Alaska delegation speaks on tax reform

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FAIRBANKS, Alaska - Congress is taking the next steps on the tax reform bill.
Although both the House and the Senate have approved the reform, major differences between the versions they accepted still need to be ironed out.
One of the most notable discrepancies between the proposed bills is that the House's version proposes to remove the alternative minimum tax.
That will add to a baseline income tax paid by certain people, corporations, estates and trusts.
The Senate version of the bill contains a repeal of the health care individual mandate.
Other differences between the proposed tax reforms include the number of tax brackets, and the percentage paid by those at the top.
A number of Alaskans have expressed their displeasure with the bill not for its economics, but because of potential environmental impacts.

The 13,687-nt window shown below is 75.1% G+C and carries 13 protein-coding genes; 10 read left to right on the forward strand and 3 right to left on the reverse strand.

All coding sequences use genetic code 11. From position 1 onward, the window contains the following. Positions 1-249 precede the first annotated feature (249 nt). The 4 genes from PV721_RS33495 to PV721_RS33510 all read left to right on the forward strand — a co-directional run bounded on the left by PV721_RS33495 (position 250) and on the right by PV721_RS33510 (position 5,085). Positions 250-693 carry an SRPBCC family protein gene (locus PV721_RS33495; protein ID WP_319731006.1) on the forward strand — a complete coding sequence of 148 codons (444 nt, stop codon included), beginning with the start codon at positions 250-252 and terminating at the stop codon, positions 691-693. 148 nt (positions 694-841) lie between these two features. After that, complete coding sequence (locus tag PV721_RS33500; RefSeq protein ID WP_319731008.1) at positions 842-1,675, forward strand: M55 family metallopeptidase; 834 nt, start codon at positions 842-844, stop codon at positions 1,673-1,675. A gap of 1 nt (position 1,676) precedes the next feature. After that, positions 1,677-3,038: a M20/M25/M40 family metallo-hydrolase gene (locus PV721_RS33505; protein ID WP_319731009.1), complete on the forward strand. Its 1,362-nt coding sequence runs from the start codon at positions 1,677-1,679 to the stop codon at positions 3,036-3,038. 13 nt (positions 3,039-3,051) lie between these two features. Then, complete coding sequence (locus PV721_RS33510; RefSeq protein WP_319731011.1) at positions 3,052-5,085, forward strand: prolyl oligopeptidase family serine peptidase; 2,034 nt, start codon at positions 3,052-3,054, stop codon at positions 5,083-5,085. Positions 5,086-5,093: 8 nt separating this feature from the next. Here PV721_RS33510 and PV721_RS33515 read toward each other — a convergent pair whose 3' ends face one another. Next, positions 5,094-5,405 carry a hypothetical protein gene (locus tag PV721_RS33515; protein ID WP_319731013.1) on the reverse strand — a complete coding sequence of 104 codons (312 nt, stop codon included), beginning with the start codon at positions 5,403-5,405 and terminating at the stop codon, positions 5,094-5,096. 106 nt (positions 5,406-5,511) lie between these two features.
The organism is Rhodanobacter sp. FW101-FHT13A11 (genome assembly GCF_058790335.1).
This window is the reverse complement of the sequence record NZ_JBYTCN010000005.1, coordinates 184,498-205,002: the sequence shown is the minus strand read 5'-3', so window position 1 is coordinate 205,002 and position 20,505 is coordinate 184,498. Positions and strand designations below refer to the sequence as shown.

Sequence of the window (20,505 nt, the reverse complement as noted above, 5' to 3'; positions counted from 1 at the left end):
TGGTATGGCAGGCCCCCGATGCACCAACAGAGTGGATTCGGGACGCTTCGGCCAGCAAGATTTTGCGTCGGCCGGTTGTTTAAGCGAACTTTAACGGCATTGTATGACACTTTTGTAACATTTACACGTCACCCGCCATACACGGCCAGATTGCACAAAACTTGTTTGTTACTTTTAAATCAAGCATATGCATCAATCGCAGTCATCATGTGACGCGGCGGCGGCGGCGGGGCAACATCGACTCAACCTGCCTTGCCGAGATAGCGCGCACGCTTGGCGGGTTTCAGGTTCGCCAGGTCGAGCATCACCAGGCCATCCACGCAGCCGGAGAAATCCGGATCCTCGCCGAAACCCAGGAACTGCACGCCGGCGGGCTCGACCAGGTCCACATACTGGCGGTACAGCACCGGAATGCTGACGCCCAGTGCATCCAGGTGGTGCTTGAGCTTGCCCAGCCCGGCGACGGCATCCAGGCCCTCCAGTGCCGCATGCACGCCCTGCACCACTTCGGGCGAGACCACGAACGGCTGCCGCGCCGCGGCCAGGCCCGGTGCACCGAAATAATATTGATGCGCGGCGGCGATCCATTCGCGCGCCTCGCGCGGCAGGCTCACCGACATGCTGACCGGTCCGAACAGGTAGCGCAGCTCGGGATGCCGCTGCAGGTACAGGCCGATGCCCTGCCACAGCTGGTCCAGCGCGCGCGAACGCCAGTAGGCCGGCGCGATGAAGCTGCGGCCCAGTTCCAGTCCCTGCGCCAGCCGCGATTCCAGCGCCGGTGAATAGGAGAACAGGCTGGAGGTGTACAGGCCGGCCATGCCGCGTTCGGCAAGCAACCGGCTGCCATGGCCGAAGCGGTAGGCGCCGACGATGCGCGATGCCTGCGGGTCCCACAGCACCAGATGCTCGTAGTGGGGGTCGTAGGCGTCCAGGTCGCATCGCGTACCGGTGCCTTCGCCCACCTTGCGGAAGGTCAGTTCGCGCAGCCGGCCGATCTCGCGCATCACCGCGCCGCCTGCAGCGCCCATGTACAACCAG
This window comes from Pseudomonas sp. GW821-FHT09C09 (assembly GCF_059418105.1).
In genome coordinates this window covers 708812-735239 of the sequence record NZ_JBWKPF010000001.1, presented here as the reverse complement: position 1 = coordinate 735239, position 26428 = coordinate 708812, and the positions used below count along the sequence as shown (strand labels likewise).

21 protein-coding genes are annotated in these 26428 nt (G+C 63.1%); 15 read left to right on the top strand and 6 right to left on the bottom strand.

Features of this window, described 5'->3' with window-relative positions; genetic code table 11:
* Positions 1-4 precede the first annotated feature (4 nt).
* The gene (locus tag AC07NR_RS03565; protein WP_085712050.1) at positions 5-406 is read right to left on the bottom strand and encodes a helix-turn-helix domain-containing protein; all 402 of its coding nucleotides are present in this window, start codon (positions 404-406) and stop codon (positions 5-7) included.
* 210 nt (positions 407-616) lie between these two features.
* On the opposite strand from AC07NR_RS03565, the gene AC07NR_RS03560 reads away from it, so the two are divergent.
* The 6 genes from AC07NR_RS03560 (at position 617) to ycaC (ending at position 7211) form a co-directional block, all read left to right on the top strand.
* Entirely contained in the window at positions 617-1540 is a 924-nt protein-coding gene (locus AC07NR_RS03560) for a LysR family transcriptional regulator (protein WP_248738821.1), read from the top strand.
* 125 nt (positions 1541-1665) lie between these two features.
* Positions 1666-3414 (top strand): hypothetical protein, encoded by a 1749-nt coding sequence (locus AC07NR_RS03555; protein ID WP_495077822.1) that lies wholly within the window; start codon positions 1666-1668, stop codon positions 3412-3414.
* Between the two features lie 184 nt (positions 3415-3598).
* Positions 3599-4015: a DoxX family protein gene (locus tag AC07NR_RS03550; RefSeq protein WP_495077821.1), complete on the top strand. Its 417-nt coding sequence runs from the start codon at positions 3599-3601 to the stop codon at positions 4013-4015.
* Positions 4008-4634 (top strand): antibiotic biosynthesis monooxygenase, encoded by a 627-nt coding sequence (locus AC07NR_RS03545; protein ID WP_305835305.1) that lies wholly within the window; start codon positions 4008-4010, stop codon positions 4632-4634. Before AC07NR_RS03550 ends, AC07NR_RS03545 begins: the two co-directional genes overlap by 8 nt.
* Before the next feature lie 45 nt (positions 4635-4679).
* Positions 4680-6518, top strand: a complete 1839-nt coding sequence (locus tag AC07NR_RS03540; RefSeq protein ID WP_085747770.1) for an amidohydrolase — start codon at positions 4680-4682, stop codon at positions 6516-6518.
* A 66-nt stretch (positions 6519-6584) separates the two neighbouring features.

Members of the Gwich'in Steering Committee have been especially vocal in speaking against the development in the Arctic National Wildlife Refuge.
Despite this, Alaska's three members of Congress are adamant that many aspects of the bill will aid Alaskans, including ANWR's development, which has been approved in both the House and the Senate.
Representative Don Young talked yesterday about the importance of the bill and the next steps that must be taken for it to pass, while Senator Lisa Murkowski also spoke out about why she has been so supportive of the bill.